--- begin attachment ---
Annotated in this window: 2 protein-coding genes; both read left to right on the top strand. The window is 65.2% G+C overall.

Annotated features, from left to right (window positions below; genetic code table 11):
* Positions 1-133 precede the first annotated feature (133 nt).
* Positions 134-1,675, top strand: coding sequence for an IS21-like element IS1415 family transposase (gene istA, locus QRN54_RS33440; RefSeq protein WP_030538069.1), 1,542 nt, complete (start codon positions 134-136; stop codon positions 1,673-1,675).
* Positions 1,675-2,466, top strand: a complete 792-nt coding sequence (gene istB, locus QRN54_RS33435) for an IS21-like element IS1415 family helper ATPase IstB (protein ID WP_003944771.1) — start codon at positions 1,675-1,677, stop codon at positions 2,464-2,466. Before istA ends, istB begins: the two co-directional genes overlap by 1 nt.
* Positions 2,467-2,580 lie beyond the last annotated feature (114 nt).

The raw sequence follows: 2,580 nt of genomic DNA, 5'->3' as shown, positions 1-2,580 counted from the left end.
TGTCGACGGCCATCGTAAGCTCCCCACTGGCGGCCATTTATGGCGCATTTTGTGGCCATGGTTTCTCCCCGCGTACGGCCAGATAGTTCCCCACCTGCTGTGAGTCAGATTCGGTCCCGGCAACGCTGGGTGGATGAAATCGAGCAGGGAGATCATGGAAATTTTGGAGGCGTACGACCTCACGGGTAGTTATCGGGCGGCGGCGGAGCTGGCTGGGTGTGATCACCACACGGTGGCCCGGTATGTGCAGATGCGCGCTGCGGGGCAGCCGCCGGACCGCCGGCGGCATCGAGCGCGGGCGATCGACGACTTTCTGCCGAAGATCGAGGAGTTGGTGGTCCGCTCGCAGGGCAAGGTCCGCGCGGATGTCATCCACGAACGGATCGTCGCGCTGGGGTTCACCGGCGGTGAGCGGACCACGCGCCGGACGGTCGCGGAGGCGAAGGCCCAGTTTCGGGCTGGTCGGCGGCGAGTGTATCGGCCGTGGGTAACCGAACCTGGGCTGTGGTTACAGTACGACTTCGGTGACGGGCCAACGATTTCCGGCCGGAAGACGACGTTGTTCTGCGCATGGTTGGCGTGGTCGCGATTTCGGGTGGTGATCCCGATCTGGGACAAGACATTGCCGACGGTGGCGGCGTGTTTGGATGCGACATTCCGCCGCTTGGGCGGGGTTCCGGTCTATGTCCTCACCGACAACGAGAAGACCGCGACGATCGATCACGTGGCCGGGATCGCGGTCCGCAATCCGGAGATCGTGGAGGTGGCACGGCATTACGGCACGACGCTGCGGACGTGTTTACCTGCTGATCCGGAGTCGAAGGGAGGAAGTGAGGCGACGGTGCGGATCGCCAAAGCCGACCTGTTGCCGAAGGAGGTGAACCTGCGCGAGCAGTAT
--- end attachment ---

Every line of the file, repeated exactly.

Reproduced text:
Annotated in this window: 2 protein-coding genes; both read left to right on the top strand. The window is 65.2% G+C overall.

Annotated features, from left to right (window positions below; genetic code table 11):
* Positions 1-133 precede the first annotated feature (133 nt).
* Positions 134-1,675, top strand: coding sequence for an IS21-like element IS1415 family transposase (gene istA, locus QRN54_RS33440; RefSeq protein WP_030538069.1), 1,542 nt, complete (start codon positions 134-136; stop codon positions 1,673-1,675).
* Positions 1,675-2,466, top strand: a complete 792-nt coding sequence (gene istB, locus QRN54_RS33435) for an IS21-like element IS1415 family helper ATPase IstB (protein ID WP_003944771.1) — start codon at positions 1,675-1,677, stop codon at positions 2,464-2,466. Before istA ends, istB begins: the two co-directional genes overlap by 1 nt.
* Positions 2,467-2,580 lie beyond the last annotated feature (114 nt).

The raw sequence follows: 2,580 nt of genomic DNA, 5'->3' as shown, positions 1-2,580 counted from the left end.
TGTCGACGGCCATCGTAAGCTCCCCACTGGCGGCCATTTATGGCGCATTTTGTGGCCATGGTTTCTCCCCGCGTACGGCCAGATAGTTCCCCACCTGCTGTGAGTCAGATTCGGTCCCGGCAACGCTGGGTGGATGAAATCGAGCAGGGAGATCATGGAAATTTTGGAGGCGTACGACCTCACGGGTAGTTATCGGGCGGCGGCGGAGCTGGCTGGGTGTGATCACCACACGGTGGCCCGGTATGTGCAGATGCGCGCTGCGGGGCAGCCGCCGGACCGCCGGCGGCATCGAGCGCGGGCGATCGACGACTTTCTGCCGAAGATCGAGGAGTTGGTGGTCCGCTCGCAGGGCAAGGTCCGCGCGGATGTCATCCACGAACGGATCGTCGCGCTGGGGTTCACCGGCGGTGAGCGGACCACGCGCCGGACGGTCGCGGAGGCGAAGGCCCAGTTTCGGGCTGGTCGGCGGCGAGTGTATCGGCCGTGGGTAACCGAACCTGGGCTGTGGTTACAGTACGACTTCGGTGACGGGCCAACGATTTCCGGCCGGAAGACGACGTTGTTCTGCGCATGGTTGGCGTGGTCGCGATTTCGGGTGGTGATCCCGATCTGGGACAAGACATTGCCGACGGTGGCGGCGTGTTTGGATGCGACATTCCGCCGCTTGGGCGGGGTTCCGGTCTATGTCCTCACCGACAACGAGAAGACCGCGACGATCGATCACGTGGCCGGGATCGCGGTCCGCAATCCGGAGATCGTGGAGGTGGCACGGCATTACGGCACGACGCTGCGGACGTGTTTACCTGCTGATCCGGAGTCGAAGGGAGGAAGTGAGGCGACGGTGCGGATCGCCAAAGCCGACCTGTTGCCGAAGGAGGTGAACCTGCGCGAGCAGTAT